After last week’s post, reader rdfranciswriter commented:
So let’s do one last Remake Rumble for 2021, shall we?
The story of Sabrina Fairchild and the brothers who courted her originally flowed from the pen of playwright Samuel A. Taylor as Sabrina Fair: A Woman of the World that opened on Broadway in 1953 starring Margaret Sullavan (last seen in this series in The Shop Around the Corner) and Joseph Cotton (last seen here as Joan Fontaine’s lover in September Affair.)
The next year Billy Wilder set to write, produce, and direct a film version of the play and assembled a powerhouse cast—Humphrey Bogart, Audrey Hepburn, and William Holden. The foursome would end their careers with 32 Oscar nominations and 9 wins among them, with each of the leads having a Best Acting Oscar on their shelf.
Sabrina tells the story of Sabrina Fairchild (Hepburn), a gawky chauffeur’s daughter who lives on the estate of the wealthy Larrabee family. She has forever had a schoolgirl crush on David Larrabee (Holden), the much older playboy who flits from woman to woman and barely knows Sabrina is alive.
But when she returns after two years in France all grown up, hair cut short and dressed like, well, Audrey Hepburn, David is instantly infatuated with her, not immediately realizing she’s a girl he’s known all his life. His fiancé forgotten, he invites Sabrina to one of the Larrabee parties and suddenly she’s Cinderella at the ball, on the inside instead of watching the festivities from her perch in a tree.
But this will not do.
David’s mother is dismayed at the idea of him parading a servant’s daughter in front of their high-class friends, but his older brother Linus (Bogart) is against the relationship for an entirely different reason. Linus is the one who does all the work in the family, running their massive empire, practically living in his office. He’s arranged David’s upcoming marriage to Elizabeth Tyson like an ancient king, a bargaining chip to foster a merger between her family’s company and his own.
Knowing David’s short attention span (and not suspecting Sabrina’s lifelong devotion to him), Linus sets on wooing Sabrina away from David and then tricking her into sailing back to Paris, believing that he will meet her on the boat.
But ruthless Linus is soon under Sabrina’s spell, and she begins to wonder if she’s loved the wrong brother all these years….
Sydney Pollack’s 1995 remake keeps the spirit of the original in-tact and makes some minor improvements. Sabrina (this time played by Julia Ormond) spends her time working for Vogue magazine, and this explains her fashion transformation better than the original, where she studies at a cooking school.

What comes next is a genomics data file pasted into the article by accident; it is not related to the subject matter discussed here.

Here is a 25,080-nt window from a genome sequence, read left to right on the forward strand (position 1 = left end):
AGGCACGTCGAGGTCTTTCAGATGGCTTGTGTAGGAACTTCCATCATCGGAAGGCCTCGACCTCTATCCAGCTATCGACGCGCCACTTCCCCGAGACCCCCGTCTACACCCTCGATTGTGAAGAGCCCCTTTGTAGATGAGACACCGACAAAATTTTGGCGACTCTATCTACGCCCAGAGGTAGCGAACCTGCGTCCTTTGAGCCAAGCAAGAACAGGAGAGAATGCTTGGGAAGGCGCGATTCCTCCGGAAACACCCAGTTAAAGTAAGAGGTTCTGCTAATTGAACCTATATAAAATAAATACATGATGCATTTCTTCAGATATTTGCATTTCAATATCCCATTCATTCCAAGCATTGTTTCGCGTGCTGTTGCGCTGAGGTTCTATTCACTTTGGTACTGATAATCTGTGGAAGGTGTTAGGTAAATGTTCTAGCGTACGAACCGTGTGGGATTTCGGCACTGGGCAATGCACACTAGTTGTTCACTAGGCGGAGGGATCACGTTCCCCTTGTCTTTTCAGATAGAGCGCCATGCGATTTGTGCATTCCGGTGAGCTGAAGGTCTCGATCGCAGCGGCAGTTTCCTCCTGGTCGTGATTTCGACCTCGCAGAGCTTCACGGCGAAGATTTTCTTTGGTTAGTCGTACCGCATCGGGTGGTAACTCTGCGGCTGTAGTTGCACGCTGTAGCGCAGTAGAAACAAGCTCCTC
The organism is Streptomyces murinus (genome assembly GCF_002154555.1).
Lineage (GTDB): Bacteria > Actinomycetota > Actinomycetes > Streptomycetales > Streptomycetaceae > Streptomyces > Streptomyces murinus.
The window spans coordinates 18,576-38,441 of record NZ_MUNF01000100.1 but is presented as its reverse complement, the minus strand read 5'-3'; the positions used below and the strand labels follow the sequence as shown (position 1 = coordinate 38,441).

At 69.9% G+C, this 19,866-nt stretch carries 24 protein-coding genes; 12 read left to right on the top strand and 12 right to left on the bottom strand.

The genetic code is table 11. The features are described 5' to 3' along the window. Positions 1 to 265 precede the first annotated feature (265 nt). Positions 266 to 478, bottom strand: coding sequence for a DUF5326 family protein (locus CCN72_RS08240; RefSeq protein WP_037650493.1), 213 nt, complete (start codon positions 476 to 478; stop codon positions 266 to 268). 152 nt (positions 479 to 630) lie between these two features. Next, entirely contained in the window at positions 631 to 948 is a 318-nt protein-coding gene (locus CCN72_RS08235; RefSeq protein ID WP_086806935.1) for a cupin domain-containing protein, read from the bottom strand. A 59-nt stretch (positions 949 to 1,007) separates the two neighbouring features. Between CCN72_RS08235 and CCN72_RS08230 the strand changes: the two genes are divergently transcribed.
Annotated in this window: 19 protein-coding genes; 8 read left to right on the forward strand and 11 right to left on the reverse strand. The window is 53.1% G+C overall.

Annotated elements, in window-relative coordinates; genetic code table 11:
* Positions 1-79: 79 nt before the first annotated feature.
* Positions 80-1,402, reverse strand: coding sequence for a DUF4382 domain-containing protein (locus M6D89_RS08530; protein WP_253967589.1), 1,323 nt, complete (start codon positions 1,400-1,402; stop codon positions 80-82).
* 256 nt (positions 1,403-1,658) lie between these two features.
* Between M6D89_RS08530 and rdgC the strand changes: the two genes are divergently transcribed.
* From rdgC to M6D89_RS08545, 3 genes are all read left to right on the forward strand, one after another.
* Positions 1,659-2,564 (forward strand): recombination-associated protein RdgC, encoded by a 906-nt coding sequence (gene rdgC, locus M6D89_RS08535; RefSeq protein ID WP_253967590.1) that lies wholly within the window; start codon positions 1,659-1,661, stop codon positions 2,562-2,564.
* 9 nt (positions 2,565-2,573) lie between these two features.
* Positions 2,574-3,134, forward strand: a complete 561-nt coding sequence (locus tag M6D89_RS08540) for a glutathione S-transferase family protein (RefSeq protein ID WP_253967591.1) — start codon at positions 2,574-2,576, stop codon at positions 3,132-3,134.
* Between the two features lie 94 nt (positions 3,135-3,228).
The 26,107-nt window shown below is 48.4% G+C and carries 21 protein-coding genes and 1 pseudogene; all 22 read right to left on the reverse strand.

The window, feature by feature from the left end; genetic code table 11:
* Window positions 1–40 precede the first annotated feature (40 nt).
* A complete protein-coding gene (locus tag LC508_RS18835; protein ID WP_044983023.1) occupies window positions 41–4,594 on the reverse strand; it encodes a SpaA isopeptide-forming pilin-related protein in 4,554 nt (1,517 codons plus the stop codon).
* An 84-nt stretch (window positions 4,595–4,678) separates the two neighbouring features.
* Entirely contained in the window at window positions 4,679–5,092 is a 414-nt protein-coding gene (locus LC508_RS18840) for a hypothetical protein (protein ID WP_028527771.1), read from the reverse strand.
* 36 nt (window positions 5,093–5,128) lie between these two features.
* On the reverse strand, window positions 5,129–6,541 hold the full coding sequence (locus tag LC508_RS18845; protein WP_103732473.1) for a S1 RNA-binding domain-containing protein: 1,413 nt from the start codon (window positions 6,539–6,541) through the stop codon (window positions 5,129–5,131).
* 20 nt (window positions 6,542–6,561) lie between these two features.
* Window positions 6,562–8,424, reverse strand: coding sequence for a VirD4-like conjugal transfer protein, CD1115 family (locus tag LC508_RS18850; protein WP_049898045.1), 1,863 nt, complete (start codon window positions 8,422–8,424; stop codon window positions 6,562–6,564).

There is also a more pronounced physical change in Sabrina and it’s much more believable that David wouldn’t recognize her.
He also somewhat shrinks the age difference between his leads—Harrison Ford is twenty-three years older than Ormond, and looks younger than his years. Bogart was thirty years older than Hepburn, and looked even older, as his health had begun to suffer (he would be dead within three years of Sabrina’s release.)
The Larrabee corporation is updated to buying and selling networks and televisions, cutting edge technology for the 1990’s.
And Linus buys Sabrina a plane ticket to Paris rather than a cabin on an ocean liner.
But the broad strokes remain. We still get to see David the playboy in action, a lovesick girl grow into a sophisticated woman, and Linus’ gradual realization that there’s more to life than the next big deal. We also get to see David punch out his brother when he realizes just what Linus has been up to, and also see David finally grow up and do what’s best for his family’s company—and his brother.
As to the verdict?
Come on. This is the Golden Age of Hollywood blog. If I picked a 1995 remake over a film tailor-made for legend of legends Audrey Hepburn, with three Oscar winners in the lead roles and a multi-winner in the director’s chair, I’d lose my license to write here.
Want more? Click here for an index of all posts in the series, as well as source notes and suggested readings.
Yep, has to be the Hepburn version, no contest really.
The above is the correct answer, the Pollack version is a rare misfire. But….shock, horror, I’m not a great fan of either of them, this story never clicked with me at all.
Yes, I generally like my heroines to have a bit more grit and guile than poor Sabrina.
Why anyone would attempt to repaint a Rembrandt is above and beyond comprehension. The romance of the era when the film was shot matched the perfectly casted actors, the magnificent MGM’s home. The magnificent auto mobiles and the respect given to each individual despite their capacity in the film. A gem of a movie without peers.
Yes. Some movies can be remade. But I ‘ve come to believe that certain movies are untouchable and this is certainly one of them. Thanks for stopping by!
I like the 1995 version. There is more interaction with Sabrina and Linus.